Amarillo's paper, the Globe News, has been running a series of profiles on area legislators. What a wonderful idea that some of the other dailies in Texas might want to adopt.
Today's is on Sen. Robert Duncan:
Imagine representing an area larger than Mississippi.Retention votes for judges are much better idea than partisan votes. But it requires a bunch of legislators sticking their neck out because they care about justice.
State Sen. Robert Duncan has been doing it for 10 years. District 28, which includes 46 counties, is the second-largest state Senate district, not only in Texas but in the continental United States. Only neighboring Texas Senate District 19, which stretches from San Antonio to El Paso County, is larger.
Duncan, a lawyer who served for four years in the Texas House before being elected senator in 1996, is a key player in the Legislature. He chairs the influential Senate State Affairs Committee and sits on the powerful finance and education committees. In the 79th session he was also a member of the Subcommittee on Capital Funding for Higher Education, Natural Resources, Jurisprudence, Joint Select Committee to Study the Texas Health Insurance Risk Pool Deficit, Interim Committee to Study the Power of Eminent Domain and the Joint Select Committee on Windstorm Coverage.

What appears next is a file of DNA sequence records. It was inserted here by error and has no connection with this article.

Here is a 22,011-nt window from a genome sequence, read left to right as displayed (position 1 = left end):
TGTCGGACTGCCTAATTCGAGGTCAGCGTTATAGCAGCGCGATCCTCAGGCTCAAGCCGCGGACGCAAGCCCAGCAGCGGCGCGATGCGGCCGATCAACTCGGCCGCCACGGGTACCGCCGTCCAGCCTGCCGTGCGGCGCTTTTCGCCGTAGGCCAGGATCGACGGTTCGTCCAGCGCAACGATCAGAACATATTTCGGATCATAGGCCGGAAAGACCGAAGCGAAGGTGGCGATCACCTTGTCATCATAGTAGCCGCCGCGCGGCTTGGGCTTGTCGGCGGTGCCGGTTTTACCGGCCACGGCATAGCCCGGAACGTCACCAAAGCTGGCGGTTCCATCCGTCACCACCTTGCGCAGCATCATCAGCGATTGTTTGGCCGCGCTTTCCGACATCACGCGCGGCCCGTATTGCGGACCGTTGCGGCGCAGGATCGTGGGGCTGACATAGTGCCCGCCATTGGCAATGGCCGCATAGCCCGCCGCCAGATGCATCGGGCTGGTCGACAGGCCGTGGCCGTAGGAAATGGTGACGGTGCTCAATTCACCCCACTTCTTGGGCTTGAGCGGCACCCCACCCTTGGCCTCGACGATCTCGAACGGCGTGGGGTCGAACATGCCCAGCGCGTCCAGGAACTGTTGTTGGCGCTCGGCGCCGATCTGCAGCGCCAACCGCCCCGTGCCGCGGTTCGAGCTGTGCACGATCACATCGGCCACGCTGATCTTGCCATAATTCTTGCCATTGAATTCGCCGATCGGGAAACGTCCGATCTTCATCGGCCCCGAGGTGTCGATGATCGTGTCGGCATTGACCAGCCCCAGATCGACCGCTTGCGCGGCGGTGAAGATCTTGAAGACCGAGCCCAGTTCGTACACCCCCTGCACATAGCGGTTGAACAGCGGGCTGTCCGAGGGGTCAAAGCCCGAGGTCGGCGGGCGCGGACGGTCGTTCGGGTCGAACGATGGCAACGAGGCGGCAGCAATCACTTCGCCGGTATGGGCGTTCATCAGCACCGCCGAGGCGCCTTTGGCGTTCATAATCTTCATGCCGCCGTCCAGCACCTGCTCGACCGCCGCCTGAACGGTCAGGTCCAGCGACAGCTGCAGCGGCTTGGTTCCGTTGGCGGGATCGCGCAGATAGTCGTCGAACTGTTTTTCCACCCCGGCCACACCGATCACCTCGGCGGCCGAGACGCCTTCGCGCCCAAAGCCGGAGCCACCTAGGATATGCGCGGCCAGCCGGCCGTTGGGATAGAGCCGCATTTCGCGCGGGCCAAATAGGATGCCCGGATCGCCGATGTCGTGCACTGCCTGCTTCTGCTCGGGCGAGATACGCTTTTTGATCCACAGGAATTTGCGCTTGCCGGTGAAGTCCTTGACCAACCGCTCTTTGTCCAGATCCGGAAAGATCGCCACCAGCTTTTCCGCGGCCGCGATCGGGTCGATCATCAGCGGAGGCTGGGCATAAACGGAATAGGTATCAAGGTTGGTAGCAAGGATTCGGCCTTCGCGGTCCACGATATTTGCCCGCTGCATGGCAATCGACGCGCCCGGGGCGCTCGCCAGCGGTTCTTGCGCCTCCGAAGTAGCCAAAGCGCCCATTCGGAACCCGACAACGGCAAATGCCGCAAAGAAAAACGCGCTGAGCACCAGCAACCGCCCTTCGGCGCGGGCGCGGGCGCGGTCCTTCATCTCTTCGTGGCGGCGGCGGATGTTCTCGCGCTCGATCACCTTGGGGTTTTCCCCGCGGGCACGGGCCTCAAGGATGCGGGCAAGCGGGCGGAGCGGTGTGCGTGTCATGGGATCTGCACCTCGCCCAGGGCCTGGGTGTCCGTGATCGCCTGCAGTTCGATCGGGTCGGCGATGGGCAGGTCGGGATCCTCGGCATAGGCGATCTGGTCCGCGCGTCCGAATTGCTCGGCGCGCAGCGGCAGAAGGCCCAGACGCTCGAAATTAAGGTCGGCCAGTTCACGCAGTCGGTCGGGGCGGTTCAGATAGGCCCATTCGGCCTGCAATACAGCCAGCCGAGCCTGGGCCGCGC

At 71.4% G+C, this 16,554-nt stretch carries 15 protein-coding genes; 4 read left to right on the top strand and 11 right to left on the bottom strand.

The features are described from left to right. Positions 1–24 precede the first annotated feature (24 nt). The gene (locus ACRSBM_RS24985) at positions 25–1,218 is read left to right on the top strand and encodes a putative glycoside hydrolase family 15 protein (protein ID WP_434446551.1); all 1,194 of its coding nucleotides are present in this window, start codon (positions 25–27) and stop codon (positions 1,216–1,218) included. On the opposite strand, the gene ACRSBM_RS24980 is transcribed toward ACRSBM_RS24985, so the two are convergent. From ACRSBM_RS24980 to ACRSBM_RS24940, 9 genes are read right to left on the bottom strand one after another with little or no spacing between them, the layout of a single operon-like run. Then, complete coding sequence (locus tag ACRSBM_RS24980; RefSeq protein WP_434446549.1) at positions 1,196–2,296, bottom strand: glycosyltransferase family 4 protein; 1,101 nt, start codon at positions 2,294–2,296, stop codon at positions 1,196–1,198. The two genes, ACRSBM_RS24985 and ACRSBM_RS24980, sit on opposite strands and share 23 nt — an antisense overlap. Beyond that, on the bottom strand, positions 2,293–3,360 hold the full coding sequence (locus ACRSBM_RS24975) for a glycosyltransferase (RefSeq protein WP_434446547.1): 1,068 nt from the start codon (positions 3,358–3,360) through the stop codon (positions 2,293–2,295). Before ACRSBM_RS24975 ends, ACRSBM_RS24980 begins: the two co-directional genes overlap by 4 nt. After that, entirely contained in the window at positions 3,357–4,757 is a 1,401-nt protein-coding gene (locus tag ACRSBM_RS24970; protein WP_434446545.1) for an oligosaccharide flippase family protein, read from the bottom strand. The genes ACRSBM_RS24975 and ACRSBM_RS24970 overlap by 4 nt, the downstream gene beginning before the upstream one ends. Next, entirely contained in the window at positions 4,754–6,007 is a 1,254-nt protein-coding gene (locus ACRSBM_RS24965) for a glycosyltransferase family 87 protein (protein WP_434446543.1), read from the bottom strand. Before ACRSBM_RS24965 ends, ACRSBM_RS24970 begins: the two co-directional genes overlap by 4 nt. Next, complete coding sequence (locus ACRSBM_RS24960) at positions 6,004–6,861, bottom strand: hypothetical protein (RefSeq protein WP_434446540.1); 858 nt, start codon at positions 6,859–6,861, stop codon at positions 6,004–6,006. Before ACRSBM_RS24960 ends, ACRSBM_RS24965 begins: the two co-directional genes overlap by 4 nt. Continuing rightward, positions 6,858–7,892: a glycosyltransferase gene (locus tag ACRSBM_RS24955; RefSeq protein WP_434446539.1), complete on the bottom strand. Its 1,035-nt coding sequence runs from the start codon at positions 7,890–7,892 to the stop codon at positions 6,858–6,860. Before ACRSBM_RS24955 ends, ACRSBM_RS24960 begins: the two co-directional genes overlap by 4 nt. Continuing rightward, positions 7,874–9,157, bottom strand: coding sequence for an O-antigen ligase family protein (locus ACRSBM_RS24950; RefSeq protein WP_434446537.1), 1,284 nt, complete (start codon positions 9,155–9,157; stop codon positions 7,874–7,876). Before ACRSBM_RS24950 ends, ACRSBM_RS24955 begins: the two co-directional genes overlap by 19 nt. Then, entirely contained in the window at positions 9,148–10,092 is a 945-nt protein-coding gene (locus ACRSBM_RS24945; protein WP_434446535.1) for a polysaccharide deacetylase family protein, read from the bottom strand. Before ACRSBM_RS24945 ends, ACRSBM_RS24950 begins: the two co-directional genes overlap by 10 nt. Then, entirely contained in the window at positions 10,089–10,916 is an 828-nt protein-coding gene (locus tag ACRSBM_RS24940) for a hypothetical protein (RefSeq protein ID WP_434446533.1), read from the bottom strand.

"He's very well-respected," said Harvey Kronberg, editor of the Quorum Report, an online newsletter that focuses on the Texas Legislature.
One of Duncan's goals for the upcoming session is to give the governor more of a say in appointing judges. Under the current system, even if a judge is appointed, before his or her term expires, he or she must run for the post and that is not always the best way to retain experienced jurists. As it happened in the Nov. 7 election in Dallas County where the Democrats swept all the local races, judges are often kicked out of a courtroom because they are affiliated with a losing political party, Duncan said.
Under his proposal, the public would periodically vote on whether to keep judges but the vote would be based on the jurist's record, not party affiliation.
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